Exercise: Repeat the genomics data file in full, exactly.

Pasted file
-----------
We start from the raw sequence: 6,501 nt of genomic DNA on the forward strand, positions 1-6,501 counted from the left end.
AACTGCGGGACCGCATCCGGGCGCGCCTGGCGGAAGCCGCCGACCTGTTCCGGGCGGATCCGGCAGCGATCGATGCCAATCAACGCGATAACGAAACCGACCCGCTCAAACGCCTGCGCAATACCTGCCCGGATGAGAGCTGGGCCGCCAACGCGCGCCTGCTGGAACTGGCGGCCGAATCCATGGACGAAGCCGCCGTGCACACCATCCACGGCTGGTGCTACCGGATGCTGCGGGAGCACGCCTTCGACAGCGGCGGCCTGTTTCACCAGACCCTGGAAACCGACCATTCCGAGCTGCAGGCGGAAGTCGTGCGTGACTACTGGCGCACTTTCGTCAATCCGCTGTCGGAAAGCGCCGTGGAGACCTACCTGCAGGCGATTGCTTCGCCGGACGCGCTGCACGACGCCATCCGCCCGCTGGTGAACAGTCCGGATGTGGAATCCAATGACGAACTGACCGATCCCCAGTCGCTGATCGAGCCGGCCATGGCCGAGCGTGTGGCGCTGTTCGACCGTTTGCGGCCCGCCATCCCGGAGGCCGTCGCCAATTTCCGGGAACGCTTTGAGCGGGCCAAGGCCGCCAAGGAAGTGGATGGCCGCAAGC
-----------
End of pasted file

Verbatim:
We start from the raw sequence: 6,501 nt of genomic DNA on the forward strand, positions 1-6,501 counted from the left end.
AACTGCGGGACCGCATCCGGGCGCGCCTGGCGGAAGCCGCCGACCTGTTCCGGGCGGATCCGGCAGCGATCGATGCCAATCAACGCGATAACGAAACCGACCCGCTCAAACGCCTGCGCAATACCTGCCCGGATGAGAGCTGGGCCGCCAACGCGCGCCTGCTGGAACTGGCGGCCGAATCCATGGACGAAGCCGCCGTGCACACCATCCACGGCTGGTGCTACCGGATGCTGCGGGAGCACGCCTTCGACAGCGGCGGCCTGTTTCACCAGACCCTGGAAACCGACCATTCCGAGCTGCAGGCGGAAGTCGTGCGTGACTACTGGCGCACTTTCGTCAATCCGCTGTCGGAAAGCGCCGTGGAGACCTACCTGCAGGCGATTGCTTCGCCGGACGCGCTGCACGACGCCATCCGCCCGCTGGTGAACAGTCCGGATGTGGAATCCAATGACGAACTGACCGATCCCCAGTCGCTGATCGAGCCGGCCATGGCCGAGCGTGTGGCGCTGTTCGACCGTTTGCGGCCCGCCATCCCGGAGGCCGTCGCCAATTTCCGGGAACGCTTTGAGCGGGCCAAGGCCGCCAAGGAAGTGGATGGCCGCAAGC